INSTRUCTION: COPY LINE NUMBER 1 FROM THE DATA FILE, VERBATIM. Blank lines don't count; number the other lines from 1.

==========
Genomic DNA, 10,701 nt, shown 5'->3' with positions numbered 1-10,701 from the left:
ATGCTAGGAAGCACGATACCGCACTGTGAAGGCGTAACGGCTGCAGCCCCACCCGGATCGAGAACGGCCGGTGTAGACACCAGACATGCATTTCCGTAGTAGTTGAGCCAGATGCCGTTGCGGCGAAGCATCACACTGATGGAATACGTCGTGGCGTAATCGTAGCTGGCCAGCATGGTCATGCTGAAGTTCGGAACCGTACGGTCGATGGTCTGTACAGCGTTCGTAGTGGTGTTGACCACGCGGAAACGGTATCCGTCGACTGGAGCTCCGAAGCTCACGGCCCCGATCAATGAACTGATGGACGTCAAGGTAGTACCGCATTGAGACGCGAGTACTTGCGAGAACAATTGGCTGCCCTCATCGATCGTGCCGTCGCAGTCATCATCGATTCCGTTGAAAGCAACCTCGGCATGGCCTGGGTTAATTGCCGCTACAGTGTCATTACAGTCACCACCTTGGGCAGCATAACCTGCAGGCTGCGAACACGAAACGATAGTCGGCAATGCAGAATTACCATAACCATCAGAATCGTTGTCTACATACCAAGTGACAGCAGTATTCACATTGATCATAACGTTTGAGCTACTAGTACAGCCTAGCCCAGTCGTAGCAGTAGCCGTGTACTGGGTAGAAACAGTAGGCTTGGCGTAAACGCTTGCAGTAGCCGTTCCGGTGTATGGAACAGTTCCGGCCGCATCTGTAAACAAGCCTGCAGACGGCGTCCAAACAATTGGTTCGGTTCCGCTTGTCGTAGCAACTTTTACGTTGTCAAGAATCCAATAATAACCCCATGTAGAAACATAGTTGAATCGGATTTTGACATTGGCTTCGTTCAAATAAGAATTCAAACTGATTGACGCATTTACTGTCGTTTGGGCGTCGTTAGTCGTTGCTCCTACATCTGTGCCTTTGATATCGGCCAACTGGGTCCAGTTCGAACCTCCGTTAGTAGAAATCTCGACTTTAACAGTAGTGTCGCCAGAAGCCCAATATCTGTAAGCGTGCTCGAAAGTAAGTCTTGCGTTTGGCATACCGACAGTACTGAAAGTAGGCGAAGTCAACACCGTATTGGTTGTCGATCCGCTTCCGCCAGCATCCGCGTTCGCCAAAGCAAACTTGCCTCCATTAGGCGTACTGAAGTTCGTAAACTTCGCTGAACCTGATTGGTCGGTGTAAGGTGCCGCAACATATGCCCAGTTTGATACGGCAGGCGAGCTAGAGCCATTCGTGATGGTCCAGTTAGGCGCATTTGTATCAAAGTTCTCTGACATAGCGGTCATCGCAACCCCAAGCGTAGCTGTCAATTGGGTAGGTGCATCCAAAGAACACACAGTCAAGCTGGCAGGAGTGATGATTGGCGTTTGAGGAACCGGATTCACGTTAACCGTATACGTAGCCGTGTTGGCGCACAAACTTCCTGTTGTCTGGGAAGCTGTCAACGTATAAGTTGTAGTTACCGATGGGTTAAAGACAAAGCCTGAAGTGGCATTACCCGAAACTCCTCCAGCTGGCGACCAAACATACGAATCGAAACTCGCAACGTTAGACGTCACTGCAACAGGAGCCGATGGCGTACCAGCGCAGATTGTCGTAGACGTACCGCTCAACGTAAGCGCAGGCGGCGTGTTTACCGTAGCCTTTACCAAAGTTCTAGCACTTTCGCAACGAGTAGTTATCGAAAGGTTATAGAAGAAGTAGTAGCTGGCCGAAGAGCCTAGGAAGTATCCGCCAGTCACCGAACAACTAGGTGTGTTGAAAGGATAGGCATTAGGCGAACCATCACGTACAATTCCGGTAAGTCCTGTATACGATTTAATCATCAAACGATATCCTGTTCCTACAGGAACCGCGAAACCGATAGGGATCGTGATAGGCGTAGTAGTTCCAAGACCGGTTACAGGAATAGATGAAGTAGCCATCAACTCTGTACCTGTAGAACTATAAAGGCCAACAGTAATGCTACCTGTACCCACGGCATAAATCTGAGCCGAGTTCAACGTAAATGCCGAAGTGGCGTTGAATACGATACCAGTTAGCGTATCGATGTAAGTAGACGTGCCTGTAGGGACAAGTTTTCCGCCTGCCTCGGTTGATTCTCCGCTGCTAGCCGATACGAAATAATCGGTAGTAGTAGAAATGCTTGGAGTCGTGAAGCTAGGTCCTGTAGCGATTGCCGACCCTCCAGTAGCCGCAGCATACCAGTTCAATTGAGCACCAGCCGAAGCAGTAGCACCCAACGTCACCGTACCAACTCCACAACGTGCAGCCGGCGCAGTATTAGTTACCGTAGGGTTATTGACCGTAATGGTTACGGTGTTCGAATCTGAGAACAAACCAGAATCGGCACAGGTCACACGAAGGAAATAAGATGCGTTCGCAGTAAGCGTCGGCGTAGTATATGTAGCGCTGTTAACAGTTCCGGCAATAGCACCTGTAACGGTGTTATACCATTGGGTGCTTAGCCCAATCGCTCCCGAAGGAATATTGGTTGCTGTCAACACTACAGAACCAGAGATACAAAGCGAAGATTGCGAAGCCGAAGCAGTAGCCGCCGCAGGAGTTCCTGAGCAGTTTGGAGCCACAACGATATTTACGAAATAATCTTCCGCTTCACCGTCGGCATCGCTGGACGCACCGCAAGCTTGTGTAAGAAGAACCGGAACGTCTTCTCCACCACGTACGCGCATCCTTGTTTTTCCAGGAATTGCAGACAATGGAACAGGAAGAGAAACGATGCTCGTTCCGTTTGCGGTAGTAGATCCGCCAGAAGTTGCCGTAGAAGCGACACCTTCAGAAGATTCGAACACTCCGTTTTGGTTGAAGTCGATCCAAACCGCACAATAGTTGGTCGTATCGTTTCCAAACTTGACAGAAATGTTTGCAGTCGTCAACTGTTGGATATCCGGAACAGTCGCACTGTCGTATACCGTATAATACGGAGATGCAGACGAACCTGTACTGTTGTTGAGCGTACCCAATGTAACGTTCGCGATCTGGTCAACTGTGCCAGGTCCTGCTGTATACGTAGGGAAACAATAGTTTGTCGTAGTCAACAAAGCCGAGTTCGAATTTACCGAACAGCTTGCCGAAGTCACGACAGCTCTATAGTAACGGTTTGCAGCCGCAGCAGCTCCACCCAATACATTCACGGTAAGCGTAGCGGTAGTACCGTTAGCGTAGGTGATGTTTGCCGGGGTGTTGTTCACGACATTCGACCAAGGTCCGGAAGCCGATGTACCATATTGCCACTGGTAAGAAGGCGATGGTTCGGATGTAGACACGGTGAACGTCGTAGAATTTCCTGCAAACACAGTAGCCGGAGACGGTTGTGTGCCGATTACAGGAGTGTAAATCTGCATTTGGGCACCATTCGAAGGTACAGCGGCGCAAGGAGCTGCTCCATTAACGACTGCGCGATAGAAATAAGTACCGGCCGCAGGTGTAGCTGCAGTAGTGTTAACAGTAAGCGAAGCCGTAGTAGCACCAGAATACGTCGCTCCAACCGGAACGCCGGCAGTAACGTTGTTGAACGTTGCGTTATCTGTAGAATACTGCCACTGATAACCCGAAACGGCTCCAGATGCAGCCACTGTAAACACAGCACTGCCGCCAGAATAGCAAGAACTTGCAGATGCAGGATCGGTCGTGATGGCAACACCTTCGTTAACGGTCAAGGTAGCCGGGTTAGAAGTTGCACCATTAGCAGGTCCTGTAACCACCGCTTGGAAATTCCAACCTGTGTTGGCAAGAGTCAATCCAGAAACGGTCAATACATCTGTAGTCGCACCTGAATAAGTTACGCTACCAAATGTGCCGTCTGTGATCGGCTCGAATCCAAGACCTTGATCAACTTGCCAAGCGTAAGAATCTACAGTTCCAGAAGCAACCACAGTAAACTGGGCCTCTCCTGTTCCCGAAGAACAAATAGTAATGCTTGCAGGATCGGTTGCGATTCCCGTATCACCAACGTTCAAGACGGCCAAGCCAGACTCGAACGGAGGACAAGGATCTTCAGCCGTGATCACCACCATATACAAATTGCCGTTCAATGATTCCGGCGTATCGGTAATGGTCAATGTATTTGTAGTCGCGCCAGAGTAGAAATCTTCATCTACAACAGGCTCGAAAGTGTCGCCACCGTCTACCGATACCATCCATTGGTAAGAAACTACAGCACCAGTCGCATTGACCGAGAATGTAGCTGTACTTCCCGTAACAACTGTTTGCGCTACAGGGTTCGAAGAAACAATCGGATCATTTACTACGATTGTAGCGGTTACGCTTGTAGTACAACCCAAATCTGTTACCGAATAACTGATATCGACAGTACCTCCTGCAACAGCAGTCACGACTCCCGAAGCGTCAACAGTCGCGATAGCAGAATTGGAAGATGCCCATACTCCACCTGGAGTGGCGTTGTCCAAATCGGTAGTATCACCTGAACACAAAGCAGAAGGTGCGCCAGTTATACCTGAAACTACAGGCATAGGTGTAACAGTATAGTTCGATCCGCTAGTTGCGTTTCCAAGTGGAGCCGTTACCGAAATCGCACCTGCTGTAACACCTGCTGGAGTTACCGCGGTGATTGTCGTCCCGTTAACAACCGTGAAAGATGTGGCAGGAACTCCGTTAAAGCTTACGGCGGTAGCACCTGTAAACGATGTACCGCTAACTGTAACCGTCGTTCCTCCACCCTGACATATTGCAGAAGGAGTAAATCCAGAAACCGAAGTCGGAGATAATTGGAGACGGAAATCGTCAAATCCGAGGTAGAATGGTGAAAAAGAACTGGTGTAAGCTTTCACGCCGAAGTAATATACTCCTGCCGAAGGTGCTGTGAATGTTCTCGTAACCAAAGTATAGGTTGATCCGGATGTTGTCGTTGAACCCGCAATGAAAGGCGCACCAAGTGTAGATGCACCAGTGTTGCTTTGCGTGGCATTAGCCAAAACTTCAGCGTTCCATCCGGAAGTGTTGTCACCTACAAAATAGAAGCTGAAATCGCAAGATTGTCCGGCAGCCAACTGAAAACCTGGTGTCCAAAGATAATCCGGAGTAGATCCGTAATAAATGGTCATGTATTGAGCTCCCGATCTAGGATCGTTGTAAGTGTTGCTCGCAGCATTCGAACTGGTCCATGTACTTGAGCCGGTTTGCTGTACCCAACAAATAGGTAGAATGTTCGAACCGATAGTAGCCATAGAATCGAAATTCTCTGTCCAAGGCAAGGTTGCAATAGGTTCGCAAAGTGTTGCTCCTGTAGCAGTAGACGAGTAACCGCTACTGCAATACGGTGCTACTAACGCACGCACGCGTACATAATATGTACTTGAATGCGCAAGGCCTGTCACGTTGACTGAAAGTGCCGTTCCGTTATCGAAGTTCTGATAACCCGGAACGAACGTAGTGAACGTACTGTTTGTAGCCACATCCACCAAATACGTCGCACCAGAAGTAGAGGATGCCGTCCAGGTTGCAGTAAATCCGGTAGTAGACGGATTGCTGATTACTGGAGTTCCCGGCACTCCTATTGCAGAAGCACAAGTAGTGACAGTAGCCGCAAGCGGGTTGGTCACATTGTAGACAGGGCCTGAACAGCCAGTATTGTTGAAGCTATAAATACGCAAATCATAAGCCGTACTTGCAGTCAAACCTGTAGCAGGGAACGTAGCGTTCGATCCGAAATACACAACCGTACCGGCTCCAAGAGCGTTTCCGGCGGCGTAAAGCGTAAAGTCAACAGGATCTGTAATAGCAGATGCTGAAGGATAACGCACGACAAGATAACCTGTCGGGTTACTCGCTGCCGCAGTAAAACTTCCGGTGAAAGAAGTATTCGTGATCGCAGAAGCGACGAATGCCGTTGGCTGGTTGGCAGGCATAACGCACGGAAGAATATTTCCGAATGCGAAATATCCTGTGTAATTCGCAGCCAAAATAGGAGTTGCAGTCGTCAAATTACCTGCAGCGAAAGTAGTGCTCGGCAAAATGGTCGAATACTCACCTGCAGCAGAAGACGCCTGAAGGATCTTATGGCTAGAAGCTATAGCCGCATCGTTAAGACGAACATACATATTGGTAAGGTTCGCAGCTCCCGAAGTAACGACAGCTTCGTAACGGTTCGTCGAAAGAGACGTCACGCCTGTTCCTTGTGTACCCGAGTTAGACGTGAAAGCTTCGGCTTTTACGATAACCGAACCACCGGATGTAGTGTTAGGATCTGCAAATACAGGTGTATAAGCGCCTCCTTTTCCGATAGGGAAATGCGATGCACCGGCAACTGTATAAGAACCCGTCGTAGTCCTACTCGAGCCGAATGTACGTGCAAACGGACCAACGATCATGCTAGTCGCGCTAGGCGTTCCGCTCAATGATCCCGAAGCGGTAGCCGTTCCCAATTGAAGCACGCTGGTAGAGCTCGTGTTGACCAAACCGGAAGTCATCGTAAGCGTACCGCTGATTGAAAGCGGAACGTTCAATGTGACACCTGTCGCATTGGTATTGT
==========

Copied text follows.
Genomic DNA, 10,701 nt, shown 5'->3' with positions numbered 1-10,701 from the left: